Wikinews interviews former Congressman Virgil Goode, Constitution Party presidential candidate

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Monday, February 27, 2012

Official congressional photo of Goode.

Former Congressman Virgil Goode of Virginia spoke with Wikinews reporter William S. Saturn about his newly announced 2012 presidential campaign. Goode is currently seeking the nomination of the Constitution Party, a U.S. third party.

Goode served in the Virginia State Senate for twenty-three years. In 1996, he was elected to represent Virginia's Fifth U.S. congressional district as a Democrat, and was re-elected two years later. Goode left the Democratic Party before his second re-election campaign in 2000, and ran as an Independent. He joined the Republican Party ahead of the 2002 election, and was re-elected three additional times until his defeat in 2008. Since then, Goode has joined the Constitution Party, and has served on its executive committee.

The Constitution Party was founded in 1991 as the U.S. Taxpayers Party. Eight years later, it changed to its current name. The party advocates states' rights, gun rights, limited government, protectionism, and non-interventionism. It strongly opposes abortion and illegal immigration. In terms of voter registration, it is the third largest U.S. political party with 367,000 members. Pastor Chuck Baldwin won the party's 2008 presidential nomination, and appeared on 37 state ballots receiving 199,314 votes (0.15%).

Goode had been speculated to make a run for the party's presidential nomination since last year. In fact, the executive committee passed a resolution last spring to convince him to run. Goode filed paperwork with the Federal Election Commission (FEC) on February 10, and announced his candidacy to the Daily Caller six days later.

The 2012 Constitution Party National Convention will be held in April. Other candidates seeking the nomination include former Savannah State football coach Robby Wells. National chairman Jim Clymer described Goode last summer as the frontrunner for the party's nomination.

To Wikinews, Goode affirmed his credentials for the presidency and shared his view on the Obama administration. Among other issues, he addressed immigration, spending, energy, and foreign policy.


((William S. Saturn)) First, I’d like to get some background. What are your proudest political accomplishments?

Virgil Goode: I served in the Virginia State Senate from December 1973 to January 1997. 23 years. Then I was in the United States House of Representatives from January 1997 to January 2009.

((WSS)) What exactly did you do during those years?

Goode: Well, in the Virginia Senate, I served on a number of different committees, and became familiar with the operation of the Virginia State government. And then the U.S. House of Representatives where I served twelve years, I became familiar with the operation of the federal government. I was on the Appropriations Committee for several congresses, and that helped with the understanding of the budget and the need that we have to make a serious cut in order to achieve balance.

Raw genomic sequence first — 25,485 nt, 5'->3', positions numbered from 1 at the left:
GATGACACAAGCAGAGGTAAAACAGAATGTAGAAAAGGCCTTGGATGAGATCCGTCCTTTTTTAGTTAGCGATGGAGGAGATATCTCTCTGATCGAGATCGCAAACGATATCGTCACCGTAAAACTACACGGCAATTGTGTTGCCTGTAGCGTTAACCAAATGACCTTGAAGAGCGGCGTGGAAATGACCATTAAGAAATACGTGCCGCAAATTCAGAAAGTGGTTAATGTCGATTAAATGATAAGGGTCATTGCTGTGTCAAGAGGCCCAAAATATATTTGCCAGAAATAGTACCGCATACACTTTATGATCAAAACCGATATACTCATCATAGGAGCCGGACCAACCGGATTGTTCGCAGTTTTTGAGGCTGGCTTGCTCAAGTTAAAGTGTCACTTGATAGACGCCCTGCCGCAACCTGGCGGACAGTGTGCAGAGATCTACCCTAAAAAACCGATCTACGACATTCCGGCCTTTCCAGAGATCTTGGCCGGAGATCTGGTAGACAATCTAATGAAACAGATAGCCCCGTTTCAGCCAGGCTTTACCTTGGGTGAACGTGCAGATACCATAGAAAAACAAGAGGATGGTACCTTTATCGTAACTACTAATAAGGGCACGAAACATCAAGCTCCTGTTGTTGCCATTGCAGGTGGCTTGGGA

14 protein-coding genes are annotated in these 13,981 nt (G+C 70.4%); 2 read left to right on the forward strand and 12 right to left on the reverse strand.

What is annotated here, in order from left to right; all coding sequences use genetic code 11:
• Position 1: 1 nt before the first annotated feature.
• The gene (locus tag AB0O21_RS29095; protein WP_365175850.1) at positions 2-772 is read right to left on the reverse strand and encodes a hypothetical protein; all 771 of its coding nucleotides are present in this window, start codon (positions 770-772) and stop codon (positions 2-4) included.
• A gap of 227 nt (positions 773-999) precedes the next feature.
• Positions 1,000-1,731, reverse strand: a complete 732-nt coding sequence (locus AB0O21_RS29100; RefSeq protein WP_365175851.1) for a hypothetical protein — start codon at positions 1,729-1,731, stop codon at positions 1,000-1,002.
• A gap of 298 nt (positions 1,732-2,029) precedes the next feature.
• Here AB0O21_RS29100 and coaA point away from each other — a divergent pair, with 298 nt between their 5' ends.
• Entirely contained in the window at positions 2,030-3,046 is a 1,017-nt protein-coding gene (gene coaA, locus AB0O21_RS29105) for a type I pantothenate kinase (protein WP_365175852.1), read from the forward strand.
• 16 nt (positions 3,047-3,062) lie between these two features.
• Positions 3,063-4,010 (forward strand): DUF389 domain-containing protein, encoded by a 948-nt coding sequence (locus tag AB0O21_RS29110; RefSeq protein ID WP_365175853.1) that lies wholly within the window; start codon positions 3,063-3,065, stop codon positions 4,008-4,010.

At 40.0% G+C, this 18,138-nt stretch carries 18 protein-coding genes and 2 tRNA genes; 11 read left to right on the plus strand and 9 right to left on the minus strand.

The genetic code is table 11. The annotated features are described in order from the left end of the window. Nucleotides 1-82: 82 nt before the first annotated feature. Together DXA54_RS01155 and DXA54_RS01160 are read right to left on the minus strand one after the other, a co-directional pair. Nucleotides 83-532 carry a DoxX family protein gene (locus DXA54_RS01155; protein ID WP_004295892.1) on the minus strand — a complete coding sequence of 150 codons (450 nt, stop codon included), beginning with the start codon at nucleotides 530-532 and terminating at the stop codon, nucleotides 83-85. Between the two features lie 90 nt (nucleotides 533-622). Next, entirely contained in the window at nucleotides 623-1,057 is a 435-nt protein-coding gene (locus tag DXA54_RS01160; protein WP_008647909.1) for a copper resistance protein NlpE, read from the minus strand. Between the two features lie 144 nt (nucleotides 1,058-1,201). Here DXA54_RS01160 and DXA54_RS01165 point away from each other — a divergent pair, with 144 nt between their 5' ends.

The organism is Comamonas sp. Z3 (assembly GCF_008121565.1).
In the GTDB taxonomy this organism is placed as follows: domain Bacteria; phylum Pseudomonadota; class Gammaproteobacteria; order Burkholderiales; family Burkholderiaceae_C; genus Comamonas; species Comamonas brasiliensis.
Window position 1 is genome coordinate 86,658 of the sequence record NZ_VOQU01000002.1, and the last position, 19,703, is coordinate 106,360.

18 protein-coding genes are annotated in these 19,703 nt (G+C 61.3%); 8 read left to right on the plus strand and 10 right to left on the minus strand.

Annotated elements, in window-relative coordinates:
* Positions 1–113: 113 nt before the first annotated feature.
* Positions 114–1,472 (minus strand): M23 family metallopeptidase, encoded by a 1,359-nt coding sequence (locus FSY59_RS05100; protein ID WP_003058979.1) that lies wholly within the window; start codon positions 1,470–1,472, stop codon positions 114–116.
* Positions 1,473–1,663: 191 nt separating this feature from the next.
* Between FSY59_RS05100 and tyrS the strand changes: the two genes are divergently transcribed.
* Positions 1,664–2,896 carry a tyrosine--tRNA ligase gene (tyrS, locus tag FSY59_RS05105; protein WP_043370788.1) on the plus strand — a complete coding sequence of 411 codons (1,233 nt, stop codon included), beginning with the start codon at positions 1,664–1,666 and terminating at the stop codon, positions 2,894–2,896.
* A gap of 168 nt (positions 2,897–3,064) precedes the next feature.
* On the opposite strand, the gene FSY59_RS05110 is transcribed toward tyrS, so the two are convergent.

One of my main points is to achieve a balanced budget, sooner not later, not five years down the road, not ten years down the road. We need to do that now.
I also understand the need for secure borders. And I am the only candidate that is in favor of totally stopping illegal immigration, and reducing legal immigration. Immigration costs this country billions of dollars. We should not be bringing in more green card holders while our unemployment rate is between eight and nine percent. We need jobs in America, and U.S. citizens first, and not bring in so many from other countries that take jobs from U.S. citizens.

((WSS)) Why did you decide to join the Constitution Party and seek its nomination?

Goode: I have been going to the National Committee meetings. I am a member of the National Committee of the Constitution Party, and I've attended about ten meetings. The Constitution National Committee, unlike the Republican National Committee and unlike the Democratic National Committee, was willing to take a stand and support the Arizona legislation to counteract illegal immigration. I think the federal government should be supportive of the efforts of states to deal with the problems, and of course the current administration does not. And the Republican National Committee did not do a resolution supporting Arizona like the Constitution Party National Committee.

((WSS)) If you win the nomination, are you concerned you will take votes away from the Republicans and help re-elect Barack Obama?

Goode: No. I think I’ll take votes from Obama. I just talked to the guy that filled my tanks with gas. I’ve known him for many years. He’s gonna vote for Obama — he was — but he says now, he’s gonna vote for me. So I think I’ll take as many votes from Obama as I will from the Republican.
I think when people focus on our campaign, we’re gonna get a lot of votes from both Democrats and Republicans. My campaign is only taking donations of $200 and less. That’s a grassroots campaign. Running a grassroots campaign should be very appealing to Democrats who do not favor the big money that’s backing President Obama. He’s lowering the ethics with big PAC donations , and he has maximum limit donations, which I believe is about $10,000 per couple now. Our limit is $200, so I think we’ll take votes from President Obama and with those who really want to balance the budget right away will vote with us too.